Scientific Papers

Combination of ferroptosis and pyroptosis dual induction by triptolide nano-MOFs for immunotherapy of Melanoma | Journal of Nanobiotechnology


Effects of the combination of Fe3+ and TPL on ROS and cytotoxicity

It has been reported that TPL can inhibit the expression of Nrf2, thus inhibiting Nrf2-mediated GSH synthesis and increasing intracellular ROS levels [28]. In addition, the increase in intracellular iron can increase ROS production through the Fenton reaction [23]. Therefore, we considered whether the combination of Fe3+ and TPL can synergistically amplify ROS generation. First, intracellular ROS levels were measured using DCFH-DA probe. DCFH-DA itself is not fluorescent, but it can be rapidly oxidized in the presence of ROS to produce fluorescent compound 2′,7′-dichlorofluorescein (DCF), and thus the levels of ROS can be monitored dynamically by measuring the intensity of fluorescence signal. As predicted, there was weak fluorescence in the untreated group, indicating basal levels of intracellular ROS. The fluorescence intensity was enhanced in the Fe3+ group compared to the control group, indicating that Fe may increase the production of intracellular ROS. In addition, the fluorescence intensity of the TPL group was also enhanced compared with the control group, indicating that TPL could also induce ROS production. Surprisingly, the fluorescence intensity of the TPL plus Fe3+ groups was further enhanced, suggesting that Fe3+ could cooperate with TPL to increase ROS production after entering cells (Fig. 1A). For quantitative analysis, we measured the intracellular fluorescence intensity by flow cytometry (Fig. 1B, C), and these data were consistent with the results of fluorescence micrographs. This shows that the combination of Fe and TPL has a significant ability to synergistically amplify ROS production. Then, we initially evaluated the toxicity of Fe3+ in combination with TPL to B16F10 cells using CCK8 assays (Fig. 1D). We found that Fe3+ alone showed almost no toxicity to B16F10 cells, and although Fe3+ was previously shown to promote intracellular ROS levels, it was not sufficient to inhibit cell growth. Notably, Fe3+ in combination with TPL exhibited stronger cytotoxicity than free TPL, suggesting that TPL in combination with Fe3+ can synergistically amplify ROS and thus exert anti-tumor effect.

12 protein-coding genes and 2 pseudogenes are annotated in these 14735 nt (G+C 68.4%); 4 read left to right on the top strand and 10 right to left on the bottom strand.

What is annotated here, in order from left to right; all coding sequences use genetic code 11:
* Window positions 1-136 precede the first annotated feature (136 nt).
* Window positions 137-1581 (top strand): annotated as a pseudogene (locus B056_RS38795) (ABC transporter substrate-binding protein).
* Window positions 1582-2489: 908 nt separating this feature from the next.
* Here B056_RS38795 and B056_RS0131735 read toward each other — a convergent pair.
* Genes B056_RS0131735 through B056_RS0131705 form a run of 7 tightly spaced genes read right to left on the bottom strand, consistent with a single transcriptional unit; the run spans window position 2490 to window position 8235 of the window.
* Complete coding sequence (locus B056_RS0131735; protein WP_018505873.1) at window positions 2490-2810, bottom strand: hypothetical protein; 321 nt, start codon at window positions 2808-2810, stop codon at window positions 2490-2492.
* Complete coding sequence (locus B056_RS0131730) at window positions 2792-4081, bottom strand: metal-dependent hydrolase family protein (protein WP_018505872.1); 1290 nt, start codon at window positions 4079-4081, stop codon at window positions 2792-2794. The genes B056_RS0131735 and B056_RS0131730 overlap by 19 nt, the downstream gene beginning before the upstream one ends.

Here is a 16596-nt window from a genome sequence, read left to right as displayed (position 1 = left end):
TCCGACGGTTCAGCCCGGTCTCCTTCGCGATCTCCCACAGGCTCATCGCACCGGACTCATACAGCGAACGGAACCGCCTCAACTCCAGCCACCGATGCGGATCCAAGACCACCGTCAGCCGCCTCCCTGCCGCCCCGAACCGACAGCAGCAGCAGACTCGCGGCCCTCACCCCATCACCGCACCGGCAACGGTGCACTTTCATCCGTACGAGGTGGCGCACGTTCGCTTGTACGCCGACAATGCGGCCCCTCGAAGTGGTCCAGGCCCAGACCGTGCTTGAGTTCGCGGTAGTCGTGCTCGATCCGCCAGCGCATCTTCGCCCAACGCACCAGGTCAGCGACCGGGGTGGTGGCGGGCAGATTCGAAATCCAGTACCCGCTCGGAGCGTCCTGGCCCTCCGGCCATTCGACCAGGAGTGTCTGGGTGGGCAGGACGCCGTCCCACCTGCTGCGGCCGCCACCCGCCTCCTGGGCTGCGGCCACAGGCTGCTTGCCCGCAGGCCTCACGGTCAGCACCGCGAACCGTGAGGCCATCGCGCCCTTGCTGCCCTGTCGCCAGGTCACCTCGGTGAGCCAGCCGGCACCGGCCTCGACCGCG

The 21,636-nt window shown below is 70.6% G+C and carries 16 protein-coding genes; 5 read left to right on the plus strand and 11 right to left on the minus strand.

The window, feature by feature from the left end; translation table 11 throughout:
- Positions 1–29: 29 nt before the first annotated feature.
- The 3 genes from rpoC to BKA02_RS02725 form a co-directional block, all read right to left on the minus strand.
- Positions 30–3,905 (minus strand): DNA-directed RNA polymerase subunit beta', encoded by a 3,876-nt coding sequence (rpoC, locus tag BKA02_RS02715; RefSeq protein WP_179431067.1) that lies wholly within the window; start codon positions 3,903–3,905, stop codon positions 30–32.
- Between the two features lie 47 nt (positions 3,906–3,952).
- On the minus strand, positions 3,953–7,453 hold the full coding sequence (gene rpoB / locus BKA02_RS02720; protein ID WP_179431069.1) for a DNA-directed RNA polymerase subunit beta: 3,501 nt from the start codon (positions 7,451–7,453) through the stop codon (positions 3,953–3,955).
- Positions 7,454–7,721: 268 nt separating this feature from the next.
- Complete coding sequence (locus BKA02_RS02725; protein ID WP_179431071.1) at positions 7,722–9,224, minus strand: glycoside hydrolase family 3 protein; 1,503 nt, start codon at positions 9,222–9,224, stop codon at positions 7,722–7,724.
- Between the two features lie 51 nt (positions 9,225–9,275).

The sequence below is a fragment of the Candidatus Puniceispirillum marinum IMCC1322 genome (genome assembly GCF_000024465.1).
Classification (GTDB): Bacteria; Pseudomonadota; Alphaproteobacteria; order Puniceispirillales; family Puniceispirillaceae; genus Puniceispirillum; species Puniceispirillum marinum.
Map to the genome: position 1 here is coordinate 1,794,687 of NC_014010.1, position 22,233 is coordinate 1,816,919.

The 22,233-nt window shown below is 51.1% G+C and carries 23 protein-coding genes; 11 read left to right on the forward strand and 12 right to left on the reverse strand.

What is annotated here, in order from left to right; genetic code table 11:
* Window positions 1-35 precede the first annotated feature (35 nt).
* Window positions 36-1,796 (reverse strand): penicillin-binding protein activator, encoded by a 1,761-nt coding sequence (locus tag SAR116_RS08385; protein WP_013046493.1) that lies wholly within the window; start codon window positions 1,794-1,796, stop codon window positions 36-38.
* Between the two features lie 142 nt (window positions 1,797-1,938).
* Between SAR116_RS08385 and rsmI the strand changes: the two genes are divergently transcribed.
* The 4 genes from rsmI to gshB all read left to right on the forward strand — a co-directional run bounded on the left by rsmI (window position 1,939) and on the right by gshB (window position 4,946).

Fig. 1
figure 1

A Fluorescence microscopy images showing ROS levels in B16F10 cells treated with different agents. Scale bar: 50 μm. B Flow cytometry results of the ROS levels in B16F10 cells treated with different formulations. C The average fluorescence intensity of different formulations incubated with B16F10 cells. MFI: Mean fluorescence intensity. Data are expressed as the mean ± SD (n = 3). ns, not significant, ****P < 0.0001. D Viability of B16F10 cells incubated with different formulations for 48 h